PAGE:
Bill is Inspired by Hoboken Bar Crawls Organized Online Leaving City Unprepared for Influx
(TRENTON) – The full Assembly on Thursday approved legislation sponsored by Assemblywoman Annette Chaparro that would help municipalities like Hoboken regulate large social gatherings organized online and cover the costs if additional law enforcement or city resources are required to ensure public safety on event day. The bill passed 48-27-1 and now heads to the Senate for further consideration.
Chaparro noted that, historically, large events in municipalities were organized in a fashion where the planner would register with City Hall for a party in a park, concert, or any other event since ultimately the event would result in some drain on public resources. Today, larger events are being organized on the internet without any warning to city officials.
“We’ve seen large scale events like bar crawls spiral out of control while the city stands by helplessly with no point of contact because the event was created behind the anonymity of the Internet,” said Chaparro (D-Hudson). “Our goal is to address the changing societal landscape where these online organized events lack responsible parties and leave the municipalities and its taxpayers on the hook for the costs. For example, internet-organized bar crawls in cities like Hoboken result in additional public resources. This bill would simply create a path for municipalities to establish rules and regulations behind large scale events organized online and hopefully also protect bar owners who are sometimes wrongly blamed for the mayhem that can occur on event days.”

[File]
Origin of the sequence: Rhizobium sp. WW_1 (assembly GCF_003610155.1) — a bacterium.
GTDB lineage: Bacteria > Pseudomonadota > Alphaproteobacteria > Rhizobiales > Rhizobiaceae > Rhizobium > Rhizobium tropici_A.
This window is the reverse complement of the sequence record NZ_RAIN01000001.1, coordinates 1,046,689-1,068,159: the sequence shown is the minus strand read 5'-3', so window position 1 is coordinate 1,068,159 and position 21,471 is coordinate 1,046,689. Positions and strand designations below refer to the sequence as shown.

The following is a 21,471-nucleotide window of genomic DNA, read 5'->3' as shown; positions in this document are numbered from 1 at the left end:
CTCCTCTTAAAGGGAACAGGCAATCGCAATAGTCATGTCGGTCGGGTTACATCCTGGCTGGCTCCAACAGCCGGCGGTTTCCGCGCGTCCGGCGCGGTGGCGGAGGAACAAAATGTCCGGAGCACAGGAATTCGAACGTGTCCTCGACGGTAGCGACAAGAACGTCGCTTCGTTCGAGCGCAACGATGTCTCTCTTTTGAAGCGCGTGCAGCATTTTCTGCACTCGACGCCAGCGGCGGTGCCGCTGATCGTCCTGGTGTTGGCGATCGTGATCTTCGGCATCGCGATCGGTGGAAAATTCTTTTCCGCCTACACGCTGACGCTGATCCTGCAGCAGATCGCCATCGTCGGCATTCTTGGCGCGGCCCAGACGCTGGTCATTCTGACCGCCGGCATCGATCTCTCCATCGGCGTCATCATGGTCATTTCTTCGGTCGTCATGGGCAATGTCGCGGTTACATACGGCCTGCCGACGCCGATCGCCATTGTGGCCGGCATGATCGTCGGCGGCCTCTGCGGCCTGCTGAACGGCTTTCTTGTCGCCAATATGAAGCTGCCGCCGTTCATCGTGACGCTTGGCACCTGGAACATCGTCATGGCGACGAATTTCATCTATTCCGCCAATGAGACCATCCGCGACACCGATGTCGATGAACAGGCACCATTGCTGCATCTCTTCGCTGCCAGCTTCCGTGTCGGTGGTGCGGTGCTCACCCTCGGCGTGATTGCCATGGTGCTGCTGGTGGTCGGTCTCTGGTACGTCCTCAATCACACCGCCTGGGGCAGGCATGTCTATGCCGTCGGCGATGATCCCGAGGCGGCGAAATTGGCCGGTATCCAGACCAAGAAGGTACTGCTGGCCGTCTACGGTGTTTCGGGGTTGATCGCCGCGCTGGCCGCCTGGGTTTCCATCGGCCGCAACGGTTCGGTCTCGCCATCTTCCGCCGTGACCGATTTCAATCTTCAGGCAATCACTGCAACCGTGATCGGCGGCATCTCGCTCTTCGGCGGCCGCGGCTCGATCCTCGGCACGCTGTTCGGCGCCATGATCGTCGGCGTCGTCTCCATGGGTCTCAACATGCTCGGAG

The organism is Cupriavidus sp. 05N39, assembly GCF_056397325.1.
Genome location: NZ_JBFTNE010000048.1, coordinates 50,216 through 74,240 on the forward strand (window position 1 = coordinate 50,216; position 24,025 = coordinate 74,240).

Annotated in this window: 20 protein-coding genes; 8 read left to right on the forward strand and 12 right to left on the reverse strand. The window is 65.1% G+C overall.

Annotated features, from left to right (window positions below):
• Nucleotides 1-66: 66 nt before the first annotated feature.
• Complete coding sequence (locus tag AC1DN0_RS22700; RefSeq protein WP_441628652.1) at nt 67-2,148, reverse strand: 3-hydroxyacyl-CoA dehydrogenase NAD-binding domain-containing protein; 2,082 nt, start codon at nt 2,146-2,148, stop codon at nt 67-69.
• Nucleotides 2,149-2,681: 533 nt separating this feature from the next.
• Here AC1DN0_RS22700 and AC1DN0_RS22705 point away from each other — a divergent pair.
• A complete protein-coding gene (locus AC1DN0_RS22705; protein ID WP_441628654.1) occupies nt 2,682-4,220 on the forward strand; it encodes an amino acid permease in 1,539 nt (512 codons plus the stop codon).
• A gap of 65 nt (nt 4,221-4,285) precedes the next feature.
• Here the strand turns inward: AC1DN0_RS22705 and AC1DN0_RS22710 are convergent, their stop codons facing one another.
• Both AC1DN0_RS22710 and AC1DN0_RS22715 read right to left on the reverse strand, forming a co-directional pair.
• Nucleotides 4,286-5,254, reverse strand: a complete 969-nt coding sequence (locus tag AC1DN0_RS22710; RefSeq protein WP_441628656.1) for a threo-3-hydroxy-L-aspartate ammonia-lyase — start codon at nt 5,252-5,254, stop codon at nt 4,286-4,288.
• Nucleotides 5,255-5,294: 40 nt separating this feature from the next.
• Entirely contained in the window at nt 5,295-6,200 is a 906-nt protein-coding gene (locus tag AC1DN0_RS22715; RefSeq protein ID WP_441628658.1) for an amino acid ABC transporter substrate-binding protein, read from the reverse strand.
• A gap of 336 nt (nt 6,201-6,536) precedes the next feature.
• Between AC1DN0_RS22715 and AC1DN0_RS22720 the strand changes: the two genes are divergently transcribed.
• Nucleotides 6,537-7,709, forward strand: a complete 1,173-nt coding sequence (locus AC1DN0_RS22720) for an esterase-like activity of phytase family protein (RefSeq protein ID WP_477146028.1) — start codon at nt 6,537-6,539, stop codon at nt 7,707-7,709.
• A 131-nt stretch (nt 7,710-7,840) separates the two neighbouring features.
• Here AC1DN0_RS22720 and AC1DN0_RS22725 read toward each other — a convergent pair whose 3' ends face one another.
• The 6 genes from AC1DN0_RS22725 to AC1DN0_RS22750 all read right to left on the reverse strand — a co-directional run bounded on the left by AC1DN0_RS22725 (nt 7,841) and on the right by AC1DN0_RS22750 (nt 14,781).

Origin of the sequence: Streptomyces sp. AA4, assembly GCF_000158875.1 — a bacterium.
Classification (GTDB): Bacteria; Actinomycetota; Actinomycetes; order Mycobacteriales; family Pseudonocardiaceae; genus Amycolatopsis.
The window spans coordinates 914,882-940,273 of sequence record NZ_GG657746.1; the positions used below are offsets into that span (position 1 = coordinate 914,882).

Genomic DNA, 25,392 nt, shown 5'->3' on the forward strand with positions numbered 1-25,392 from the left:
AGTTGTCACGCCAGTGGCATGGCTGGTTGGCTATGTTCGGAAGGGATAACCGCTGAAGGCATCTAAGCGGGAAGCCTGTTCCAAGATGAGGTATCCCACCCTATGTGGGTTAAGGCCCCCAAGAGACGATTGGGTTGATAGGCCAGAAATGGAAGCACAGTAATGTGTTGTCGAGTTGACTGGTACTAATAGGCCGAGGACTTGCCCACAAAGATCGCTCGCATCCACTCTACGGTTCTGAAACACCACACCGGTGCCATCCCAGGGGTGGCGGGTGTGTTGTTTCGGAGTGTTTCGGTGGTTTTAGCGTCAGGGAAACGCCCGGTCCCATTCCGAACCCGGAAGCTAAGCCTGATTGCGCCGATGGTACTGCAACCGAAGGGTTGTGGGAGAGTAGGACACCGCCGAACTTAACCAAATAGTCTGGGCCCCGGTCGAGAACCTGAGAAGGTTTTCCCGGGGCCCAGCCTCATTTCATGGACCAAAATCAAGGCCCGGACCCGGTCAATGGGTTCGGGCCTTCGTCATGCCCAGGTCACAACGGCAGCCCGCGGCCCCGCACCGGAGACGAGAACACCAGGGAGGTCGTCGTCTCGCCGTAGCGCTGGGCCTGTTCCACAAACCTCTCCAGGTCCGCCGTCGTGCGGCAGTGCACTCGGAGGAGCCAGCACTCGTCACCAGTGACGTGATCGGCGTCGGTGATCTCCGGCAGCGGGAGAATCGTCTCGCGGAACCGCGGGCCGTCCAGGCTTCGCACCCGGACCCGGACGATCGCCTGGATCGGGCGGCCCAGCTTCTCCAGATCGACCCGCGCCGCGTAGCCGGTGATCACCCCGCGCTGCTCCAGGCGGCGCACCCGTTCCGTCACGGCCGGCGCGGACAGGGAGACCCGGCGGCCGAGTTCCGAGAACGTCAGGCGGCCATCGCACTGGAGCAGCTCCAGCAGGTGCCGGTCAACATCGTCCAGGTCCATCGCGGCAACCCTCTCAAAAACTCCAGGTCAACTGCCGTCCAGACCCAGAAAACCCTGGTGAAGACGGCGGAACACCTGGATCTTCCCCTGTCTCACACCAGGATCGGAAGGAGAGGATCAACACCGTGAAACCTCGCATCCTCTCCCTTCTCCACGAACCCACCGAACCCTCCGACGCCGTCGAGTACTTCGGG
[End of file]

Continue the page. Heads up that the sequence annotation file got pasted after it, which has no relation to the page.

The bill (A-3720) would allow a municipality to establish a regulatory framework by way of ordinance through which proprietors of commercial establishments within the municipality can participate in events jointly organized on the Internet.
The regulatory framework may include a registration fee based on the expected number of participants in the event. The total amount of the registration fees collected by a municipality may be no more than five dollars per attendee, collected equally from participating proprietors or in accordance with an arrangement agreed upon by participating proprietors. The regulations may also include financial penalties for a violation of the regulations.
The bill was approved by the Assembly State and Local Government Committee in January and would take effect immediately upon enactment. The bill will now go to the Senate for further consideration.